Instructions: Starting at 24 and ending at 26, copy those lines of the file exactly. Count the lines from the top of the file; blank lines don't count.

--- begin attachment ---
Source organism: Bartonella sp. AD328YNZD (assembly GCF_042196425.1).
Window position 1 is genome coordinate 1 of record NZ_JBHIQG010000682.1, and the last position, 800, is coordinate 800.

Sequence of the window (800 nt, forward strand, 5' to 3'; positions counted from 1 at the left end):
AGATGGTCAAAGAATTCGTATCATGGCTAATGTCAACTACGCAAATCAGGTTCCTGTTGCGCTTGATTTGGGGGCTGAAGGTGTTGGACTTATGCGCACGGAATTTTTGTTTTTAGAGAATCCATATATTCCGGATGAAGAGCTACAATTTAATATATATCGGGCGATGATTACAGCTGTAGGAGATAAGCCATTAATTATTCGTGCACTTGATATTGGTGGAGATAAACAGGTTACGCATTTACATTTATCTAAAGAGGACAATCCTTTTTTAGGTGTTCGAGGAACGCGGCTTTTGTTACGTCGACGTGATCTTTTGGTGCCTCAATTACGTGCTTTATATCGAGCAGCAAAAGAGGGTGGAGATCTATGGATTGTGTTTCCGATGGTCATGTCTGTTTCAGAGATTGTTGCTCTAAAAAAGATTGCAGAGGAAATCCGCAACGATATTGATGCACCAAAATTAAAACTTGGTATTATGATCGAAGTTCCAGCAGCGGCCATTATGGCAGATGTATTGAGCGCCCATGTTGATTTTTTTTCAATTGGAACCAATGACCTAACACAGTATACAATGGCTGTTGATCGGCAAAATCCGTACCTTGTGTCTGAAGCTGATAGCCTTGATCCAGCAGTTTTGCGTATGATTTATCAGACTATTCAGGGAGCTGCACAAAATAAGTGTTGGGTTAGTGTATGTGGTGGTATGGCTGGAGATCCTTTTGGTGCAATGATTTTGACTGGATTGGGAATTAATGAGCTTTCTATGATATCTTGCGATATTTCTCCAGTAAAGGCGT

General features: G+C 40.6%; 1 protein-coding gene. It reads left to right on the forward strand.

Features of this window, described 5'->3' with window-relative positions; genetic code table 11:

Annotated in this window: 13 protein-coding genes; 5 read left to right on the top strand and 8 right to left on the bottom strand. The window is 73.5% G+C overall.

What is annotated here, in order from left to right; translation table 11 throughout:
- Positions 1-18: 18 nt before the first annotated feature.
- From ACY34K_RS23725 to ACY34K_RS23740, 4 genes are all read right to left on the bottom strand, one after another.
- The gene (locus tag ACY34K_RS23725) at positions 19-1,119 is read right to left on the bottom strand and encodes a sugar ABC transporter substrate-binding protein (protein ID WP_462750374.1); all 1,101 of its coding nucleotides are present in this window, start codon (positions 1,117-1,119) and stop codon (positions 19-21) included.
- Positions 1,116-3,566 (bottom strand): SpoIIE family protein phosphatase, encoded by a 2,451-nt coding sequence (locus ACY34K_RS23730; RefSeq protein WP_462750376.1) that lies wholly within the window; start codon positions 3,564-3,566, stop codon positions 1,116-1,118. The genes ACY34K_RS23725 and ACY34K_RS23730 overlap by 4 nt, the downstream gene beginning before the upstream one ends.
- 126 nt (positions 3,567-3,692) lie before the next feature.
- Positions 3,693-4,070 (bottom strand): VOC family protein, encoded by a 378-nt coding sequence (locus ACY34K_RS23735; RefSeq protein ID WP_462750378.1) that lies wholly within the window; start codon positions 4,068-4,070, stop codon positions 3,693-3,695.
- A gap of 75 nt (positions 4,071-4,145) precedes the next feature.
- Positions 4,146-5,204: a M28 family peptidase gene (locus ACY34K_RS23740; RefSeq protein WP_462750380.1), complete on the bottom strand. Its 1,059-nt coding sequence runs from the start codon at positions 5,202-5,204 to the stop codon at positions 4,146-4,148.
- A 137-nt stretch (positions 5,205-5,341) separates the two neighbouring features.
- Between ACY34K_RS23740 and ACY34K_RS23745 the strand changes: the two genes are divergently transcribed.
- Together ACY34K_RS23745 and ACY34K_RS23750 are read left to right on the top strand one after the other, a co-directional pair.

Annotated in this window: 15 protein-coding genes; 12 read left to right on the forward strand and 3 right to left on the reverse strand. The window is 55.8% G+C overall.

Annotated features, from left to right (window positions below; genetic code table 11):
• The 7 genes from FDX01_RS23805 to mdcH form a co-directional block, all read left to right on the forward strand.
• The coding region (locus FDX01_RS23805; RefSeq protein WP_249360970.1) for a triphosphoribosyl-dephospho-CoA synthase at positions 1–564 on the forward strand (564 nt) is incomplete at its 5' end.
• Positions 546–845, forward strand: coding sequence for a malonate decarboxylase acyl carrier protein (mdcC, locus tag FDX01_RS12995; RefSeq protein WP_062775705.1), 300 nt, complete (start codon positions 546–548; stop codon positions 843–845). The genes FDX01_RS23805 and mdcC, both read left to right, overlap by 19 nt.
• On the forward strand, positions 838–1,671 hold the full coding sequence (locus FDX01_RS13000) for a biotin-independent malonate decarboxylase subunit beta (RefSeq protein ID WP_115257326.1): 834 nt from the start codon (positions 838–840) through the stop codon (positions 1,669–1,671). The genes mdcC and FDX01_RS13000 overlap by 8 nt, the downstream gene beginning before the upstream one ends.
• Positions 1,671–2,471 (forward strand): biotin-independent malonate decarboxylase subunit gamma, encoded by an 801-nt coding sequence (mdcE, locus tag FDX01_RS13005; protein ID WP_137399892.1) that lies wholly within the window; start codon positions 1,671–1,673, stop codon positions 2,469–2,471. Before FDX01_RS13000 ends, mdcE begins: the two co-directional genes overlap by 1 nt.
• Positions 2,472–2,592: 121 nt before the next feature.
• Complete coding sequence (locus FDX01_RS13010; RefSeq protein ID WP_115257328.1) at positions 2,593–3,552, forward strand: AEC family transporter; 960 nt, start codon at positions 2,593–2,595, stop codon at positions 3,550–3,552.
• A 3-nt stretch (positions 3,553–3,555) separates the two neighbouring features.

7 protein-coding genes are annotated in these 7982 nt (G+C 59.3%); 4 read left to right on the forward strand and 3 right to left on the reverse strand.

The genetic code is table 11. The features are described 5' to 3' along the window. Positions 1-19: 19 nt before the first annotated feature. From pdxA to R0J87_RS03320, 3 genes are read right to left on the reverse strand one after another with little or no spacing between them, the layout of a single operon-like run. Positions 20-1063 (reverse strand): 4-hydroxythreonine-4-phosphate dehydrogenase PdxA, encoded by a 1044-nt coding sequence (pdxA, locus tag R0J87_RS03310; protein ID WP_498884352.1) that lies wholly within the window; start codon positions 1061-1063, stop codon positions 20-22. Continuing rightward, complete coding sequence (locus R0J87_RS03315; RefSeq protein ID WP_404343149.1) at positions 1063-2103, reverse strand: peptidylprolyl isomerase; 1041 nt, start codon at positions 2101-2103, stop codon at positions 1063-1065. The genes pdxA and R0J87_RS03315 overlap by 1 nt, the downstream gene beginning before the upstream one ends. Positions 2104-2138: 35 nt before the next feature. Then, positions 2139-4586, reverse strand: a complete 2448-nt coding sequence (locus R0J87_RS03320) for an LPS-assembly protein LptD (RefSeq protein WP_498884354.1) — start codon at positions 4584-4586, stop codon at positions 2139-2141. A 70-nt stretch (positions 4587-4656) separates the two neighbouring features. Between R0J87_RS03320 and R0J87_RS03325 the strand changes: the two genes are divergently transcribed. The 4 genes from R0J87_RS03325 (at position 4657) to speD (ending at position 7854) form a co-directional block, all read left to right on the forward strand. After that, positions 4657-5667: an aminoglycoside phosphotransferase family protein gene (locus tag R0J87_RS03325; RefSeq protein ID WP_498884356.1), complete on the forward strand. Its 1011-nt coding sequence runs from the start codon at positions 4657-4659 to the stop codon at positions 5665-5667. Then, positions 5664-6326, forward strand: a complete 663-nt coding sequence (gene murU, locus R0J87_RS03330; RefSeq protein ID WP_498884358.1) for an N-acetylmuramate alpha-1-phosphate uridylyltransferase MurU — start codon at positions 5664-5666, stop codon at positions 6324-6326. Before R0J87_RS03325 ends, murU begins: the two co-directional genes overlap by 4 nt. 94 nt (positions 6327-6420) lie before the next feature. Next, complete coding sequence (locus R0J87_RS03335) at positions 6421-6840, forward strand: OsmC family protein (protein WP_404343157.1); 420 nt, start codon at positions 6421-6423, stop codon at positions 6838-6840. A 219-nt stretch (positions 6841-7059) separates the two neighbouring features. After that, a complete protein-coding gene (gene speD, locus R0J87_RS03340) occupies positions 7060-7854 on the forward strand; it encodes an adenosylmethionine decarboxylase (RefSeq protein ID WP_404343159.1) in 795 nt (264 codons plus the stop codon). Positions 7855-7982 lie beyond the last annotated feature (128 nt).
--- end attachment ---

• Positions 546–845, forward strand: coding sequence for a malonate decarboxylase acyl carrier protein (mdcC, locus tag FDX01_RS12995; RefSeq protein WP_062775705.1), 300 nt, complete (start codon positions 546–548; stop codon positions 843–845). The genes FDX01_RS23805 and mdcC, both read left to right, overlap by 19 nt.
• On the forward strand, positions 838–1,671 hold the full coding sequence (locus FDX01_RS13000) for a biotin-independent malonate decarboxylase subunit beta (RefSeq protein ID WP_115257326.1): 834 nt from the start codon (positions 838–840) through the stop codon (positions 1,669–1,671). The genes mdcC and FDX01_RS13000 overlap by 8 nt, the downstream gene beginning before the upstream one ends.
• Positions 1,671–2,471 (forward strand): biotin-independent malonate decarboxylase subunit gamma, encoded by an 801-nt coding sequence (mdcE, locus tag FDX01_RS13005; protein ID WP_137399892.1) that lies wholly within the window; start codon positions 1,671–1,673, stop codon positions 2,469–2,471. Before FDX01_RS13000 ends, mdcE begins: the two co-directional genes overlap by 1 nt.